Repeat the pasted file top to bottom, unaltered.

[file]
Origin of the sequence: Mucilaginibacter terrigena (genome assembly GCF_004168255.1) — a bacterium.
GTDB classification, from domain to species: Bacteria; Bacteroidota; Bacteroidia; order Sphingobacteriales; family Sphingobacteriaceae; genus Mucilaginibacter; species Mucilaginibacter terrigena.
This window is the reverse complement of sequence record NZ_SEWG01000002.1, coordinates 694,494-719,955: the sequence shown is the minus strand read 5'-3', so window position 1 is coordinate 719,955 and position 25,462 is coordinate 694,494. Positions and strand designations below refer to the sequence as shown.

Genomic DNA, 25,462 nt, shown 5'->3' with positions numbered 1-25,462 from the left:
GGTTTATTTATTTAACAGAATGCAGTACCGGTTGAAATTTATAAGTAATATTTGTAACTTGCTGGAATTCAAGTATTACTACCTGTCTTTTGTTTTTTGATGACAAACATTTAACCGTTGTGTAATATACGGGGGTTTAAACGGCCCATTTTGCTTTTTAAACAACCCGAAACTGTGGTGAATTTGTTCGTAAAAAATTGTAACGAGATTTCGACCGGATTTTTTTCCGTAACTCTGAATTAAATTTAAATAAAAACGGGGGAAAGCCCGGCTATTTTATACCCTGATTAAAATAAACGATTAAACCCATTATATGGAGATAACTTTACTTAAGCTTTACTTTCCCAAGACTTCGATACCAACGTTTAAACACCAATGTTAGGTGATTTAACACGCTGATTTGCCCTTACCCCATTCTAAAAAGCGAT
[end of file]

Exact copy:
Origin of the sequence: Mucilaginibacter terrigena (genome assembly GCF_004168255.1) — a bacterium.
GTDB classification, from domain to species: Bacteria; Bacteroidota; Bacteroidia; order Sphingobacteriales; family Sphingobacteriaceae; genus Mucilaginibacter; species Mucilaginibacter terrigena.
This window is the reverse complement of sequence record NZ_SEWG01000002.1, coordinates 694,494-719,955: the sequence shown is the minus strand read 5'-3', so window position 1 is coordinate 719,955 and position 25,462 is coordinate 694,494. Positions and strand designations below refer to the sequence as shown.

Genomic DNA, 25,462 nt, shown 5'->3' with positions numbered 1-25,462 from the left:
GGTTTATTTATTTAACAGAATGCAGTACCGGTTGAAATTTATAAGTAATATTTGTAACTTGCTGGAATTCAAGTATTACTACCTGTCTTTTGTTTTTTGATGACAAACATTTAACCGTTGTGTAATATACGGGGGTTTAAACGGCCCATTTTGCTTTTTAAACAACCCGAAACTGTGGTGAATTTGTTCGTAAAAAATTGTAACGAGATTTCGACCGGATTTTTTTCCGTAACTCTGAATTAAATTTAAATAAAAACGGGGGAAAGCCCGGCTATTTTATACCCTGATTAAAATAAACGATTAAACCCATTATATGGAGATAACTTTACTTAAGCTTTACTTTCCCAAGACTTCGATACCAACGTTTAAACACCAATGTTAGGTGATTTAACACGCTGATTTGCCCTTACCCCATTCTAAAAAGCGAT